Since our last update, the U.S. State Department lifted its international ‘Do Not Travel’ advisory, which is an encouraging sign for the travel industry. We are also now officially in Stretch Season, extending the traditional summer travel season well past Labor Day into fall. Our research shows there is huge pent-up travel demand, and as Americans become more comfortable with venturing out – combined with the continuation of remote work and learning – fall becomes an opportune time to make up for lost travel experiences. Remote work and learning also make midweek and weeklong stays, times typically less expensive to travel than weekends, more feasible than in years past. In fact, 54% of travelers say that they are more likely to travel in the fall this year than in previous years, and 64% of travelers expect to take a leisure trip within the next six months. (Source: MMGY Travel Intelligence’s Travel Intentions Pulse Survey).
While domestic travel continues to lead the recovery, among Caribbean destinations, St. Lucia has received praise for its low number of coronavirus cases. Unfortunately, European destinations including Spain, France and Germany are spiking again. A few destinations such as Costa Rica have announced new requirements for entry, from international health insurance to COVID-19 antibodies. Meanwhile, NYC is bringing COVID-19 tests to JFK and LaGuardia Airports to prevent inbound travelers from spreading the virus. Despite the positive news, there is still debate about whether travel is responsible during this time, with The New York Times reporting that some are intentionally discreet about their trips for fear of being judged by peers.
Below is a summary of trends and industry shifts that MMGY NJF has compiled from media feedback, widespread coverage and webinars:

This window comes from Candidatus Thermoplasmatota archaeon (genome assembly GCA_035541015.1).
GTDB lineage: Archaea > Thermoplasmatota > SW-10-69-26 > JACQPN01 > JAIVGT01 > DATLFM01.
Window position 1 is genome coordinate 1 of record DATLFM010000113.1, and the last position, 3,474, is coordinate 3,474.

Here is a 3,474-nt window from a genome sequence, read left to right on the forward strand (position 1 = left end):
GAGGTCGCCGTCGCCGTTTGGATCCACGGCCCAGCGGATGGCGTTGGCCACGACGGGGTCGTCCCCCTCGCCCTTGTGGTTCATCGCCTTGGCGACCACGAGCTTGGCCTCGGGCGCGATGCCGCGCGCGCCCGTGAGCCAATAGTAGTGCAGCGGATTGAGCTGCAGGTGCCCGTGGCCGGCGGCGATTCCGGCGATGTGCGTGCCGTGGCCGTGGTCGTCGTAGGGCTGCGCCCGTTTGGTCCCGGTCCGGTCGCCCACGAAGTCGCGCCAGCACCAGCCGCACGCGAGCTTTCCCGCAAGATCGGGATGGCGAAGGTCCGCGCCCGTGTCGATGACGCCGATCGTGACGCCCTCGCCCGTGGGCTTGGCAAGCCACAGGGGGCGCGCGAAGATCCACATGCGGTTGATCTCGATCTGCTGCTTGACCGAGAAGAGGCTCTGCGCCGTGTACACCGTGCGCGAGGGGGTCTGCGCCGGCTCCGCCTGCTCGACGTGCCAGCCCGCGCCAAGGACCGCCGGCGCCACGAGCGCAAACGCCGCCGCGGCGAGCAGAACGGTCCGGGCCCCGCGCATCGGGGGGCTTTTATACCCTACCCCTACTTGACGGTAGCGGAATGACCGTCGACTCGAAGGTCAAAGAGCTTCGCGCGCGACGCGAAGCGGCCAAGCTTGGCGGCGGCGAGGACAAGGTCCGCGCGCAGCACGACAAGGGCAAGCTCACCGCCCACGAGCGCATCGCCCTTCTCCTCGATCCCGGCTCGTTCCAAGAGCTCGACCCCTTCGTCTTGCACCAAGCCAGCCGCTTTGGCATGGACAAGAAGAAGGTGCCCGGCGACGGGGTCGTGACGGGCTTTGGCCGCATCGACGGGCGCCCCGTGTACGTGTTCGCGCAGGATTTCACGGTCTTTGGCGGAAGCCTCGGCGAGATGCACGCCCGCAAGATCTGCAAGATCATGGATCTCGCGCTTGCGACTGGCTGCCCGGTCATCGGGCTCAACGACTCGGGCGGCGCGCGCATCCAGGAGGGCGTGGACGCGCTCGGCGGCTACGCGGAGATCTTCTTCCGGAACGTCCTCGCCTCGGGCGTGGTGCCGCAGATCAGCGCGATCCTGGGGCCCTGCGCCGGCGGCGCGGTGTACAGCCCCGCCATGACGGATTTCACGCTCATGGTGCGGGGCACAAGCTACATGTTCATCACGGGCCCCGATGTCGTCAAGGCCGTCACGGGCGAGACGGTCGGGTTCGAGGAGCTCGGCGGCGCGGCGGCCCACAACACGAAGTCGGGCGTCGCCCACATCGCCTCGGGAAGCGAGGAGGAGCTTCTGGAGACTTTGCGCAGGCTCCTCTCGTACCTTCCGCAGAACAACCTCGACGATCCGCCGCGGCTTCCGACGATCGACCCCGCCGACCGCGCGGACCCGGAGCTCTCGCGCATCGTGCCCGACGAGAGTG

- Now that many schools across the nation have announced virtual learning for this coming year, many families with newly flexible schedules are feeling emboldened to travel. Some brands are leveraging this so-called ‘flexcation’ trend for press, launching special ‘schoolcations’ packages. Four Seasons Punta Mita found success with their “Knowledge for All Seasons” program, which includes everything and more to kick off the school year, from Spanish classes to “study cabanas.” The program has garnered coverage in Forbes, Travel + Leisure, Lonely Planet and more.
- “Cottagecore” – an aesthetic celebrating country lifestyle, from DIY crafting and baking to foraging and picnicking – has gone viral in the pandemic, romanticizing the quarantine experience. Several outlets such as INSIDER, Los Angeles Times, Refinery29 have covered the trend, highlighting how and where to book a “cottagecore”-inspired vacation.
- Experts are predicting smaller ships to ‘nowhere’ might fortify the cruise industry. According to The Telegraph, ships carrying less than 1,000 passengers made up 90% of cruise bookings over the last month. Carnival made a splash recently by announcing that it is once again setting sail through Europe via AIDA, its German Line, and Costa, which is geared to Italian guests only. Both will offer “cruises to nowhere” with no port stops to limit potential virus spreading.
- Flexible booking policies are becoming a long-term strategy beyond the age of COVID-19. After United Airlines eliminated change fees for good, competitors like Delta Air Lines, American Airlines and Alaska Airlines followed suit.
- This year’s annual events and milestones are continuing to be impacted. Tourism-heavy Art Basel, which was originally slated for December, is officially canceled, while the James Beard Foundation announced that it will not award any chefs or restaurant winners for 2020.
- Outlets are looking to the industry for another round of updates on the future of travel. Condé Nast Traveler just launched their “What’s Next for Travel” newsletter to keep readers informed, as well as a new video series, “Traveler to Traveler,” to highlight noteworthy industry figures who can speak on world issues as they relate to travel.
- Virtual offerings and social distancing initiatives continue to be stable trends in the media. Goop announced their At-Home Summit. Stars like Eva Longoria and Liev Schreiber partnered with Stella Artois to launch “Hotel Artois At Home,” while several music and film festivals have switched gears to online attendance. The UK’s first socially distanced concert was applauded for its execution. Pier 17 in New York tapped into locals’ itch for a backyard and launched their own “backyard” rentals. Napa Valley’s wineries have debuted “Wine Cabanas” to elevate safety protocols in the region. Skift added “Virtual Pivot” and “Contactless Travel” as new categories in its IDEA Awards for 2020.